On the eve of the nation's sixth legislative elections, and with 225 seats at stake, the four major parties each held rallies in a last-ditch effort to win support and fire up their voters.
Democratic Progressive Party
With the legislative campaign entering its final hours, President Chen Shui-bian (陳水扁) yesterday spent a busy day criss-crossing the country to drum up support for Democratic Progressive Party (DPP) candidates.
In the wake of Thursday's events -- a van packed with gasoline cans exploded into a fireball outside the Taipei Railway Station and four suspected bombs were found nearby -- police and other officials in charge of protecting the president yesterday stepped up security measures and heightened their alert wherever Chen appeared.
After stumping in seven locations nationwide during a frenetic last day, Chen reached the end of his long campaign trail last night with a final rally at Taipei City's Shipai Junior High School, in a district that has traditionally been a pan-blue stronghold.
At the rally, Chen highlighted the significance of today's elections, saying they represent a crucial struggle to safeguard the nation's democracy. Chen reaffirmed his determination to push for the passage of 10 major legislative bills if the pan-green camp wins a majority today.
Chen also repeated his pledge to realize "five promises" during the rest of his term in office if the pan-greens win today. The five promises are promoting cross-party cooperation, strengthening partnerships between central and local governments, giving Taiwan a new constitution, streamlining the administration and forming a new Committee for Cross-Strait Peace and Development in an attempt to stabilize the cross-strait situation.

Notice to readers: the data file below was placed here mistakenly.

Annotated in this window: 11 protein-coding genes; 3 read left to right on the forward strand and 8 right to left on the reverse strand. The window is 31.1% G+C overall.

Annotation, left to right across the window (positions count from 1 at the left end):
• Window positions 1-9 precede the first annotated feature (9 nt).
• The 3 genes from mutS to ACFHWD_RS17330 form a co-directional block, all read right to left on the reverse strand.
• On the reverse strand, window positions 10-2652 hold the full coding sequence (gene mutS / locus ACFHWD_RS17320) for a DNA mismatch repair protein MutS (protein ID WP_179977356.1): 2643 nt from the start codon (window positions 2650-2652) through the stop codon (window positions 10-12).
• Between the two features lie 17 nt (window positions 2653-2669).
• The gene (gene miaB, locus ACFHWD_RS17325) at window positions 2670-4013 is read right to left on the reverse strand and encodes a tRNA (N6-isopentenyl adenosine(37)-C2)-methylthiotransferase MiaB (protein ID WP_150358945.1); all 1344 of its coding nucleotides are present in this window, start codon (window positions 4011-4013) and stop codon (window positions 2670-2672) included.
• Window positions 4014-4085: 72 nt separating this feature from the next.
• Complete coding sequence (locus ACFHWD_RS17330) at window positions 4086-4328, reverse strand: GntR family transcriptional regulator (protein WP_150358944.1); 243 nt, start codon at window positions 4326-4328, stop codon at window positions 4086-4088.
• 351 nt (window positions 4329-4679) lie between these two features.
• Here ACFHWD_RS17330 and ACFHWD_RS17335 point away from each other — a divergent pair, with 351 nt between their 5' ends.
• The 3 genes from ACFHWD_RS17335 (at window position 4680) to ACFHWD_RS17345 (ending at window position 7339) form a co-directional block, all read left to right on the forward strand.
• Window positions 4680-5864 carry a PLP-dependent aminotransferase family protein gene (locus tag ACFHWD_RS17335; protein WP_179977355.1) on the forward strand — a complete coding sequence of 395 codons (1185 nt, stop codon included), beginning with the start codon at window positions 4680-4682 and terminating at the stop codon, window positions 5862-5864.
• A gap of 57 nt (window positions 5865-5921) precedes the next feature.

In the wake of Thursday's explosion and bomb threats, Chen told the crowd that "we must condemn and oppose violence."
Saying that the most beautiful thing about Taiwan is that it is a democratic society where everyone is free to express one's thoughts and opinions, Chen said "when one has a different opinion from us, we can debate or argue about it, but we can never resort to the use of violence, force or bombs and hurt innocent people."
With that said, Chen told the crowd that "that's why I am appealing to you ... to give Taiwan a chance for love, a chance for national unity."
Referring to remarks made by Chinese Nationalist Party (KMT) Legislative Speaker Wang Jin-pyng (
"Let's use love and democratic ballots to end the chaos stirred up by the pan-blue camp, to end the absurdity of the party-state phenomenon and to end the Constitution, which is outdated," Chen said to the crowd.
"Let's use love and democratic ballots to rewrite Taiwan's history," he added. "You have given the KMT a chance to dominate the legislature for more than 60 years. I hereby appeal to you to let the pan-green camp have a chance to be a majority in the legislature and carry out work to serve you all."
Other DPP political heavyweights who took the stage to stump for the legislative hopefuls last night included Vice President Annette Lu (